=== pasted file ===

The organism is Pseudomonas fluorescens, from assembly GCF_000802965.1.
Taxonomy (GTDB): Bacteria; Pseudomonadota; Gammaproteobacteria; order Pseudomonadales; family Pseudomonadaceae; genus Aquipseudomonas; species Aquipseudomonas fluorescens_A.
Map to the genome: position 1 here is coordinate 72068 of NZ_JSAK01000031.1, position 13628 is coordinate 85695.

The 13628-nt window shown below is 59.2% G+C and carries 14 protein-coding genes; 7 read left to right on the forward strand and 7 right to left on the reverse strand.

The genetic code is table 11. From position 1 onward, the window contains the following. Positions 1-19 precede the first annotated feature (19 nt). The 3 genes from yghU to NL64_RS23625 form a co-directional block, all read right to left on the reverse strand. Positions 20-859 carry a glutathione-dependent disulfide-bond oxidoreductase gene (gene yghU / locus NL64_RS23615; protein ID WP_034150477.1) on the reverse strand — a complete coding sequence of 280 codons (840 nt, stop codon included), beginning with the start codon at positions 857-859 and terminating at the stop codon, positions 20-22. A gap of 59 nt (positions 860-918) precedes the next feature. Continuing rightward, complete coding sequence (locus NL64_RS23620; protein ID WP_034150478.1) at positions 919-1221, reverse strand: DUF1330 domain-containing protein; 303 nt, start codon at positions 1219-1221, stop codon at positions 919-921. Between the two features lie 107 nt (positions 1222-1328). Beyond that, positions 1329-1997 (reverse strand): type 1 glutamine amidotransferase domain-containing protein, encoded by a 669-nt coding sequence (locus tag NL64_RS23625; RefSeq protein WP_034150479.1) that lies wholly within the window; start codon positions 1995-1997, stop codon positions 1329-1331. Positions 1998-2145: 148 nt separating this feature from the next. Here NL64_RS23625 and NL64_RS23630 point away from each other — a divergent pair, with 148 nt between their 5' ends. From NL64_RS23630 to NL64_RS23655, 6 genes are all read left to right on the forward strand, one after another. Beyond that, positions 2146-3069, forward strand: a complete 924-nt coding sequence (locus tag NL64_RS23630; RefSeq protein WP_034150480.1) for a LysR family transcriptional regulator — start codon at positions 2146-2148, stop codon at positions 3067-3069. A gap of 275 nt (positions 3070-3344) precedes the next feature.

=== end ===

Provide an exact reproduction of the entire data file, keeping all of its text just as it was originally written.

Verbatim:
The organism is Pseudomonas fluorescens, from assembly GCF_000802965.1.
Taxonomy (GTDB): Bacteria; Pseudomonadota; Gammaproteobacteria; order Pseudomonadales; family Pseudomonadaceae; genus Aquipseudomonas; species Aquipseudomonas fluorescens_A.
Map to the genome: position 1 here is coordinate 72068 of NZ_JSAK01000031.1, position 13628 is coordinate 85695.

The 13628-nt window shown below is 59.2% G+C and carries 14 protein-coding genes; 7 read left to right on the forward strand and 7 right to left on the reverse strand.

The genetic code is table 11. From position 1 onward, the window contains the following. Positions 1-19 precede the first annotated feature (19 nt). The 3 genes from yghU to NL64_RS23625 form a co-directional block, all read right to left on the reverse strand. Positions 20-859 carry a glutathione-dependent disulfide-bond oxidoreductase gene (gene yghU / locus NL64_RS23615; protein ID WP_034150477.1) on the reverse strand — a complete coding sequence of 280 codons (840 nt, stop codon included), beginning with the start codon at positions 857-859 and terminating at the stop codon, positions 20-22. A gap of 59 nt (positions 860-918) precedes the next feature. Continuing rightward, complete coding sequence (locus NL64_RS23620; protein ID WP_034150478.1) at positions 919-1221, reverse strand: DUF1330 domain-containing protein; 303 nt, start codon at positions 1219-1221, stop codon at positions 919-921. Between the two features lie 107 nt (positions 1222-1328). Beyond that, positions 1329-1997 (reverse strand): type 1 glutamine amidotransferase domain-containing protein, encoded by a 669-nt coding sequence (locus tag NL64_RS23625; RefSeq protein WP_034150479.1) that lies wholly within the window; start codon positions 1995-1997, stop codon positions 1329-1331. Positions 1998-2145: 148 nt separating this feature from the next. Here NL64_RS23625 and NL64_RS23630 point away from each other — a divergent pair, with 148 nt between their 5' ends. From NL64_RS23630 to NL64_RS23655, 6 genes are all read left to right on the forward strand, one after another. Beyond that, positions 2146-3069, forward strand: a complete 924-nt coding sequence (locus tag NL64_RS23630; RefSeq protein WP_034150480.1) for a LysR family transcriptional regulator — start codon at positions 2146-2148, stop codon at positions 3067-3069. A gap of 275 nt (positions 3070-3344) precedes the next feature.